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A wet and miserable Sydney means draw looks the best bet

| 03.01.2011

It wasn’t the greatest of first days for new Australian captain Michael Clarke, but the rain may have just saved his blushes.

With his side cruising along at 105-1 thanks to an impressive 37 from debutant Usman Khawaja, Clarke’s team then capitulated to 134-4 on a day that was interrupted three times due to rain.

And the forecast for the following four days is bleak with many weather experts believing in a similar pattern to that of the first day.

Which leaves the draw, priced at 6/4, looking the pick of the market in the fifth and final Test.

England’s flurry of wickets has seen them cut into 5/4 favouritism to win the fifth Test, and they are now 2/9 to win the Ashes series with a series draw available at 3/1.

But Mike Hussey and Brad Haddin will both be at the crease for the start of tomorrow’s play, and the two have been Australia’s in-form players with the bat during this series and their wickets are crucial for England.

Hussey, currently on 12, is 5/6 to go on and score more than 45.5 and 7/2 to go on and make a century.

Haddin is yet to face a ball but is 5/6 to score over 28.5 – a relatively low total considering his innings of 136, 56, 53 and 55 so far this series.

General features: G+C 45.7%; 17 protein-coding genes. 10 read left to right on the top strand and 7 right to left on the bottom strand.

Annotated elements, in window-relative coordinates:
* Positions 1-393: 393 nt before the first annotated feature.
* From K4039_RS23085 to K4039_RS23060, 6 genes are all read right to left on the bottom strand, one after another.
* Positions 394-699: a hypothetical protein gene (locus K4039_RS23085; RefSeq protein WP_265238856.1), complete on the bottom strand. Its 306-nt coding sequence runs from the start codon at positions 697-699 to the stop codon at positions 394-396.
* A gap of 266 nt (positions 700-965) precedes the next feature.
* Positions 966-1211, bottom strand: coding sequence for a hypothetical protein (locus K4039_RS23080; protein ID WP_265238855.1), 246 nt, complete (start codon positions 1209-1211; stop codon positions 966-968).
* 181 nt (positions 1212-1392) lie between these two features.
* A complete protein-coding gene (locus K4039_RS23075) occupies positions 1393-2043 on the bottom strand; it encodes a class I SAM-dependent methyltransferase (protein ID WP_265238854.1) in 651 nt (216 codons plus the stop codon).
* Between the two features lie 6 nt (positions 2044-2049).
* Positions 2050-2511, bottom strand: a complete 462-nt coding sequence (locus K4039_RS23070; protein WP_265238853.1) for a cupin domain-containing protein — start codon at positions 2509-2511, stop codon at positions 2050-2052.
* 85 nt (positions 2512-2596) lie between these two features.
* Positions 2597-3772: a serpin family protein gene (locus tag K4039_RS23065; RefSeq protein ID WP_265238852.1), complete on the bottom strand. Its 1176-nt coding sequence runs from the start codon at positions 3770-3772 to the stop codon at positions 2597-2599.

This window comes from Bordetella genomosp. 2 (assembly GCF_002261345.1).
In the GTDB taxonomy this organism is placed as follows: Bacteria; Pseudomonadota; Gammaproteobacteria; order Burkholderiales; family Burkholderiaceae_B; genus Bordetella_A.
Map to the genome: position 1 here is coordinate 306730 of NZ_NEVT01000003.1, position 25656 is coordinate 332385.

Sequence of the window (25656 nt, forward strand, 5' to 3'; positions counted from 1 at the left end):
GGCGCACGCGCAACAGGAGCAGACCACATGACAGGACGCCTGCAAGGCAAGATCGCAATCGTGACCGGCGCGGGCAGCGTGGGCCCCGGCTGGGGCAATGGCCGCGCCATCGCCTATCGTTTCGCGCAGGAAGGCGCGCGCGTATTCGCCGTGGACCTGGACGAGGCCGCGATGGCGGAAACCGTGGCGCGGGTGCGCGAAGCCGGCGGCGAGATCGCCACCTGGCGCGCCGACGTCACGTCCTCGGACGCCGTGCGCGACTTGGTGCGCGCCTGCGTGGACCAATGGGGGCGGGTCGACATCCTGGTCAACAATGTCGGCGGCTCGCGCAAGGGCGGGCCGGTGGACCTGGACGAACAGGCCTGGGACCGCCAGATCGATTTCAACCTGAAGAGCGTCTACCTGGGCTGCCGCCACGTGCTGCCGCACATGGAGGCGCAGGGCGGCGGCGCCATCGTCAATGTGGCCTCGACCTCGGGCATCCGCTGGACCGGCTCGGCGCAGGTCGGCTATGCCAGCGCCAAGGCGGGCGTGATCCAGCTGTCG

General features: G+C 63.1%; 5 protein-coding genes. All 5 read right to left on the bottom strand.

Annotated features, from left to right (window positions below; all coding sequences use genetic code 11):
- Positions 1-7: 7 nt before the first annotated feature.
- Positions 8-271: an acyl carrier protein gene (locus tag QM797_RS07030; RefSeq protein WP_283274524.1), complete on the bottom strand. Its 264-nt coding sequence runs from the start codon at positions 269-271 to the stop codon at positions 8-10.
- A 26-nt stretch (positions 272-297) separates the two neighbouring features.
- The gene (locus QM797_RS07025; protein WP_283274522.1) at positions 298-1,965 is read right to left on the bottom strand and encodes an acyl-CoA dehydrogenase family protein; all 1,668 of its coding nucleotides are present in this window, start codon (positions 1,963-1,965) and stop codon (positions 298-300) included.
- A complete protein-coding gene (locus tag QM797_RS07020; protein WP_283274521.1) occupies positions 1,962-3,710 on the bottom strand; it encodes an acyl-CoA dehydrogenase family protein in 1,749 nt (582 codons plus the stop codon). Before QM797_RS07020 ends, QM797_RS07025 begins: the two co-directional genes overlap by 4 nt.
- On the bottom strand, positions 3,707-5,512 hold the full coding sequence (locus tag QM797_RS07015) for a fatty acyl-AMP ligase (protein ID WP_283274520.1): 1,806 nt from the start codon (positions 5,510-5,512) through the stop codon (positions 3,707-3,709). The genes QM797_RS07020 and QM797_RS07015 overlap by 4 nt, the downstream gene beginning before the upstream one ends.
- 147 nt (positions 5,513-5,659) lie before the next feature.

While Australia’s two most in-form batsman are at the crease, the SCG wicket isn’t the best for the batsman and the 5/6 available for Australia to score under 299.5 runs is incredible value.

Considering there have only been scores of more than 300 in 32 of the 103 Ashes innings played at the SCG, punters should fill their boots on Australia not surpassing the 300 run mark.

A £10 stake on Haddin being Australia’s top first innings runscorer would return £43.33. New customers can sign up here for a free £10 bet.



Robbie Morris

Robbie studied sports journalism at the University of Gloucestershire, an establishment chosen for its proximity to Cheltenham racecourse, where he was a season ticket holder. Upon graduation, Robbie was a contributor to GolfPunk, a national magazine aimed at ridding golf of its traditionalist image, before joining the news.ladbrokes team.